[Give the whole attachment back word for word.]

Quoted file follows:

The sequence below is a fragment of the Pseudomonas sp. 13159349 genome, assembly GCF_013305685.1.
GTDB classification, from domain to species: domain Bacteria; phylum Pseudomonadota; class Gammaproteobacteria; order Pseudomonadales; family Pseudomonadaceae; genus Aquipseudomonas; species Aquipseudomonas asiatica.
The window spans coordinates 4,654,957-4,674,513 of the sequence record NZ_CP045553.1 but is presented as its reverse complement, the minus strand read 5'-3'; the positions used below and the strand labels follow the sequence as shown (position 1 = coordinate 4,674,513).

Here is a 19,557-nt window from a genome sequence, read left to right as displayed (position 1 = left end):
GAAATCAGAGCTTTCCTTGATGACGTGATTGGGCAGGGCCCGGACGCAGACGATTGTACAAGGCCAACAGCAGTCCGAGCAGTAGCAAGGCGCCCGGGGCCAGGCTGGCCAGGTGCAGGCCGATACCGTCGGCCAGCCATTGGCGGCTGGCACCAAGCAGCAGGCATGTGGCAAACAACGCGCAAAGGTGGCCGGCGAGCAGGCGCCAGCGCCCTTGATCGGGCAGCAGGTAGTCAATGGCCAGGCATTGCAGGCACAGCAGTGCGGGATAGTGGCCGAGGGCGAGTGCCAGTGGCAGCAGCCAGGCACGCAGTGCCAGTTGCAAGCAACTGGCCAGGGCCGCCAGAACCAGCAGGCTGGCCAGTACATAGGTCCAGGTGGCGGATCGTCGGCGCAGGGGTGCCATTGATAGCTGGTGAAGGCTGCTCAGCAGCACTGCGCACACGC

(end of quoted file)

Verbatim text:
The sequence below is a fragment of the Pseudomonas sp. 13159349 genome, assembly GCF_013305685.1.
GTDB classification, from domain to species: domain Bacteria; phylum Pseudomonadota; class Gammaproteobacteria; order Pseudomonadales; family Pseudomonadaceae; genus Aquipseudomonas; species Aquipseudomonas asiatica.
The window spans coordinates 4,654,957-4,674,513 of the sequence record NZ_CP045553.1 but is presented as its reverse complement, the minus strand read 5'-3'; the positions used below and the strand labels follow the sequence as shown (position 1 = coordinate 4,674,513).

Here is a 19,557-nt window from a genome sequence, read left to right as displayed (position 1 = left end):
GAAATCAGAGCTTTCCTTGATGACGTGATTGGGCAGGGCCCGGACGCAGACGATTGTACAAGGCCAACAGCAGTCCGAGCAGTAGCAAGGCGCCCGGGGCCAGGCTGGCCAGGTGCAGGCCGATACCGTCGGCCAGCCATTGGCGGCTGGCACCAAGCAGCAGGCATGTGGCAAACAACGCGCAAAGGTGGCCGGCGAGCAGGCGCCAGCGCCCTTGATCGGGCAGCAGGTAGTCAATGGCCAGGCATTGCAGGCACAGCAGTGCGGGATAGTGGCCGAGGGCGAGTGCCAGTGGCAGCAGCCAGGCACGCAGTGCCAGTTGCAAGCAACTGGCCAGGGCCGCCAGAACCAGCAGGCTGGCCAGTACATAGGTCCAGGTGGCGGATCGTCGGCGCAGGGGTGCCATTGATAGCTGGTGAAGGCTGCTCAGCAGCACTGCGCACACGC